When I first started importing roughly 10 years or so go, the Supply Chain at the time looked much different than it did now. It consisted of manufacturers, importers, distributors/wholesalers, and brick-and-mortar retailers.
Thanks to the internet, we had managed to eliminate two middle men from the equation, the distributor and the brick and mortar store. The result was a more efficient supply chain and cheaper prices for the consumer.
At the time, I knew there was one massive problem with this equation: it included one box too many – us, the private labeler/importer. The more perfect supply chain would look like below, with the factory going direct to the consumer.
For better or worse, I think this new supply chain model is slowly starting to creep up on us. Chinese Suppliers are now, more and more, selling direct on Amazon. Last year Amazon reported sales by Chinese merchants on Amazon.com doubled. On top of this, I have anecdotal evidence of this quickly rising tide. I’ve been importing from China for nearly 10 years. Only in the last year or so have my Suppliers casually start mentioning “so you sell your products on Amazon right Dave?”. Quietly, I can hear the gears grinding in their head and them thinking “why do we need him?”.
“Amazon has an edge to help Chinese companies expand out of China. We operate 109 fulfillment centers and serve 285 million active users all over the world. We plan to increase our [ability] to facilitate Chinese manufactures creating their own brands for global consumers.” , Global Senior Vice President at Amazon.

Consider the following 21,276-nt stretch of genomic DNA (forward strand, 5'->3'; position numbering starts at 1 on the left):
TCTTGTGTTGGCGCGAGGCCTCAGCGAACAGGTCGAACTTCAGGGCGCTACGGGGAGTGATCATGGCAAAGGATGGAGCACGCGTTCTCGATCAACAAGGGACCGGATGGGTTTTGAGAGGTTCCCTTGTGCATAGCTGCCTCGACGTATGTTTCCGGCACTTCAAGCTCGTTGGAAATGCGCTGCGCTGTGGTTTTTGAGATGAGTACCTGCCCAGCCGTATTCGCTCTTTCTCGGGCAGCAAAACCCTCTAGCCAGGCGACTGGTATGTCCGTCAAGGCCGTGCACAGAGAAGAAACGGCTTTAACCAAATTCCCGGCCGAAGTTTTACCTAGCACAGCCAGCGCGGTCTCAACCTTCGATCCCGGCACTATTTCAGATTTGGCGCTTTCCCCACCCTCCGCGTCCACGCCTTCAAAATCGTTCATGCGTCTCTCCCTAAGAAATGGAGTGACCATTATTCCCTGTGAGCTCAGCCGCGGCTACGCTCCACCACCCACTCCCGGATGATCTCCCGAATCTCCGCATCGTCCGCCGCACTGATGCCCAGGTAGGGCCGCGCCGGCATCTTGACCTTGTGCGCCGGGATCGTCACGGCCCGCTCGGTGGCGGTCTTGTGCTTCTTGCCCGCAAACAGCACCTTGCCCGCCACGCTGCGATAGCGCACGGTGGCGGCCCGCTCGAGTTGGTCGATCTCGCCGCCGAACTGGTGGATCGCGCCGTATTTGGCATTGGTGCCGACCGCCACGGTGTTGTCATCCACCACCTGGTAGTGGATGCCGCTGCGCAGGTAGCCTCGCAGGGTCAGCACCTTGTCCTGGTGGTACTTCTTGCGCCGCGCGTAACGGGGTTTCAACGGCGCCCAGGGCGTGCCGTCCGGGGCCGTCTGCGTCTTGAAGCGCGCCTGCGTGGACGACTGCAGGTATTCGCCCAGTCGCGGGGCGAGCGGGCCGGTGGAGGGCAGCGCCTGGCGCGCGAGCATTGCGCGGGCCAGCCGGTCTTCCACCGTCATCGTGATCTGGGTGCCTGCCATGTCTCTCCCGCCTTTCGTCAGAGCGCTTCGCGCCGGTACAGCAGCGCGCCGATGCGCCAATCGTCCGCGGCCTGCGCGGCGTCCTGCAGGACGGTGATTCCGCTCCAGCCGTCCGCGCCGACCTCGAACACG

Amazon recognizes this as well and is trying to help Chinese Merchants as much as possible to sell overseas. It has been hosting events in Shenzhen and other areas in China exclusively for helping Chinese merchants sell on Amazon.com. Sebastian Gunningham, global senior vice president at Amazon, didn’t hide Amazon’s ambitions in a recent interview, “Amazon has an edge to help Chinese companies expand out of China. We operate 109 fulfillment centers and serve 285 million active users all over the world. We plan to increase our [ability] to facilitate Chinese manufactures creating their own brands for global consumers.”
Private Labeling – the New Drop Shipping?
Several years ago, drop shipping was the big fad. Manufacturers and distributors didn’t know how to sell their products online so they were happy to drop ship products for entrepreneurs that did know how. Then these manufacturers and distributors began to catch on that they could do this themselves (either they caught on or Amazon and Shopify made it a lot more simple to sell online). This might be slightly premature to say, but the business of drop shipping is now more or less dead.